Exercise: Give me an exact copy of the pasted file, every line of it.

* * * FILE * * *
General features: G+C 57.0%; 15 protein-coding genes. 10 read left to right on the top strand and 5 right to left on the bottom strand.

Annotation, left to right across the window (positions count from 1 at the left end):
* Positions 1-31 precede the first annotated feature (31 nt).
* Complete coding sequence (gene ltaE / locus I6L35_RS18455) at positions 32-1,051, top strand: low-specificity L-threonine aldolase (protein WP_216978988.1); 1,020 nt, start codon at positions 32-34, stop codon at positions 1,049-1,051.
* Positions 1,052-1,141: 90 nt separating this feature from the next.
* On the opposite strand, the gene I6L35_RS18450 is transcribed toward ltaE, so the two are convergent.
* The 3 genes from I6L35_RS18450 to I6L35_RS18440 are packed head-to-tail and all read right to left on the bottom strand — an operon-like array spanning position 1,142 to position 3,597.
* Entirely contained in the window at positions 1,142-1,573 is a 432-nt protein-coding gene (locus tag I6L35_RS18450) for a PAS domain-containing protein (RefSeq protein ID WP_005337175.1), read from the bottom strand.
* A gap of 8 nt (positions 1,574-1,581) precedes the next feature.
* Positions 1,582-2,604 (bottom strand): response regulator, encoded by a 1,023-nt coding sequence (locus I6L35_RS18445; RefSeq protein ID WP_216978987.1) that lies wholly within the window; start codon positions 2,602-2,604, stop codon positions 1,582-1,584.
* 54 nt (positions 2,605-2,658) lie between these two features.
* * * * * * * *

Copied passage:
General features: G+C 57.0%; 15 protein-coding genes. 10 read left to right on the top strand and 5 right to left on the bottom strand.

Annotation, left to right across the window (positions count from 1 at the left end):
* Positions 1-31 precede the first annotated feature (31 nt).
* Complete coding sequence (gene ltaE / locus I6L35_RS18455) at positions 32-1,051, top strand: low-specificity L-threonine aldolase (protein WP_216978988.1); 1,020 nt, start codon at positions 32-34, stop codon at positions 1,049-1,051.
* Positions 1,052-1,141: 90 nt separating this feature from the next.
* On the opposite strand, the gene I6L35_RS18450 is transcribed toward ltaE, so the two are convergent.
* The 3 genes from I6L35_RS18450 to I6L35_RS18440 are packed head-to-tail and all read right to left on the bottom strand — an operon-like array spanning position 1,142 to position 3,597.
* Entirely contained in the window at positions 1,142-1,573 is a 432-nt protein-coding gene (locus tag I6L35_RS18450) for a PAS domain-containing protein (RefSeq protein ID WP_005337175.1), read from the bottom strand.
* A gap of 8 nt (positions 1,574-1,581) precedes the next feature.
* Positions 1,582-2,604 (bottom strand): response regulator, encoded by a 1,023-nt coding sequence (locus I6L35_RS18445; RefSeq protein ID WP_216978987.1) that lies wholly within the window; start codon positions 2,602-2,604, stop codon positions 1,582-1,584.
* 54 nt (positions 2,605-2,658) lie between these two features.